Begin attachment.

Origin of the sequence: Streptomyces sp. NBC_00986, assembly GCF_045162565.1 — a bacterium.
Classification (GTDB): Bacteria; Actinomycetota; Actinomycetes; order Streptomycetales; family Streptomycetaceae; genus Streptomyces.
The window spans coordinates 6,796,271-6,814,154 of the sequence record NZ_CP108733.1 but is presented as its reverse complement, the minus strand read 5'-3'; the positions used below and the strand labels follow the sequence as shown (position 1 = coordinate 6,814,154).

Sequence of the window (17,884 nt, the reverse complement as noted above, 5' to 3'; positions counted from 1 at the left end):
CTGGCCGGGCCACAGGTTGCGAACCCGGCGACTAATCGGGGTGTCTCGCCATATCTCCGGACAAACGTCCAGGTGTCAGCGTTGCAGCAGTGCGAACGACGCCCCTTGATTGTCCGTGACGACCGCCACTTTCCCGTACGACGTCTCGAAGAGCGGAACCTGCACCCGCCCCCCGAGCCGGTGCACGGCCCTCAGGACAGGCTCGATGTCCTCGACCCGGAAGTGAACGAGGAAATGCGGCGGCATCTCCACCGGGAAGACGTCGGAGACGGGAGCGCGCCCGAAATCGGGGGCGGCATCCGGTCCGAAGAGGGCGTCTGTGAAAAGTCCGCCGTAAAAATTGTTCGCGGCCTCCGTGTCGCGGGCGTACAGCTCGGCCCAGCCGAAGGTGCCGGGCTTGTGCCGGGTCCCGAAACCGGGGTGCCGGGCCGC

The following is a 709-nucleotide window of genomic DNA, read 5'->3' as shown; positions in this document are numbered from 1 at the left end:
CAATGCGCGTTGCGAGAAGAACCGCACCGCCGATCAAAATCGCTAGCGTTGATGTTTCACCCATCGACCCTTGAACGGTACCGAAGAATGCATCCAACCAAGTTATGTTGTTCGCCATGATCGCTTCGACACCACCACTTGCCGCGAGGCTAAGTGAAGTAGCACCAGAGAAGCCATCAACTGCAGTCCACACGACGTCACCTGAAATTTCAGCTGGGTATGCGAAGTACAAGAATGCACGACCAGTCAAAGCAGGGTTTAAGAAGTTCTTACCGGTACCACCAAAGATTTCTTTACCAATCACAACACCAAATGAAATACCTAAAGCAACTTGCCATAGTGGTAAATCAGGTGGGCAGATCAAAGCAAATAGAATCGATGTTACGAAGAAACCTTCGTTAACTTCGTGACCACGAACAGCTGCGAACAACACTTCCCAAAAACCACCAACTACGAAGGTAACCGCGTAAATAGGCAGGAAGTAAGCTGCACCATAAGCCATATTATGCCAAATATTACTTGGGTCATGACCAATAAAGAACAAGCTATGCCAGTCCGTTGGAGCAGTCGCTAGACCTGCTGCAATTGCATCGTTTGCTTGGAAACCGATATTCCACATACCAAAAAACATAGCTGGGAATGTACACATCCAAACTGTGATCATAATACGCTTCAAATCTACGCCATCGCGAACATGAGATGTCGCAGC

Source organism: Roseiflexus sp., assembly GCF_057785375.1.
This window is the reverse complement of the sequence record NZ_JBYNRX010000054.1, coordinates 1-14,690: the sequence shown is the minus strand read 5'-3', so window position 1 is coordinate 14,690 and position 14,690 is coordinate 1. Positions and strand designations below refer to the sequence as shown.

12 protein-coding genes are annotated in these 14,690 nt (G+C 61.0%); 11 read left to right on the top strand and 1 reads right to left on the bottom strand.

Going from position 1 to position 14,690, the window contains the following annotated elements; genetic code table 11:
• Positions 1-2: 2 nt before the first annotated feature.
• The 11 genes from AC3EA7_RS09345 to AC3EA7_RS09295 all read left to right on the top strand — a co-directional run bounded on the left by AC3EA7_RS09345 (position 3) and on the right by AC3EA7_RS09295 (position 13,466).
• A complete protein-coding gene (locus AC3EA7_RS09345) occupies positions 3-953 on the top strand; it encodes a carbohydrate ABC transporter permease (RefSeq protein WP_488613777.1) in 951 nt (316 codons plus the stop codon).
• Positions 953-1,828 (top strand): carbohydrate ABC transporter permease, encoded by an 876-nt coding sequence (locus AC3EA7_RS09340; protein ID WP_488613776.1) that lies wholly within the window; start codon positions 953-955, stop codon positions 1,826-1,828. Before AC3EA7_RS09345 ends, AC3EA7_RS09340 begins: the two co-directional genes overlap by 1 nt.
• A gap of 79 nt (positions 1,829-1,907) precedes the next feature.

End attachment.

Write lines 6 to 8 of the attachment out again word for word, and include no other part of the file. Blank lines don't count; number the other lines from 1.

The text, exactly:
The following is a 709-nucleotide window of genomic DNA, read 5'->3' as shown; positions in this document are numbered from 1 at the left end:
CAATGCGCGTTGCGAGAAGAACCGCACCGCCGATCAAAATCGCTAGCGTTGATGTTTCACCCATCGACCCTTGAACGGTACCGAAGAATGCATCCAACCAAGTTATGTTGTTCGCCATGATCGCTTCGACACCACCACTTGCCGCGAGGCTAAGTGAAGTAGCACCAGAGAAGCCATCAACTGCAGTCCACACGACGTCACCTGAAATTTCAGCTGGGTATGCGAAGTACAAGAATGCACGACCAGTCAAAGCAGGGTTTAAGAAGTTCTTACCGGTACCACCAAAGATTTCTTTACCAATCACAACACCAAATGAAATACCTAAAGCAACTTGCCATAGTGGTAAATCAGGTGGGCAGATCAAAGCAAATAGAATCGATGTTACGAAGAAACCTTCGTTAACTTCGTGACCACGAACAGCTGCGAACAACACTTCCCAAAAACCACCAACTACGAAGGTAACCGCGTAAATAGGCAGGAAGTAAGCTGCACCATAAGCCATATTATGCCAAATATTACTTGGGTCATGACCAATAAAGAACAAGCTATGCCAGTCCGTTGGAGCAGTCGCTAGACCTGCTGCAATTGCATCGTTTGCTTGGAAACCGATATTCCACATACCAAAAAACATAGCTGGGAATGTACACATCCAAACTGTGATCATAATACGCTTCAAATCTACGCCATCGCGAACATGAGATGTCGCAGC

Source organism: Roseiflexus sp., assembly GCF_057785375.1.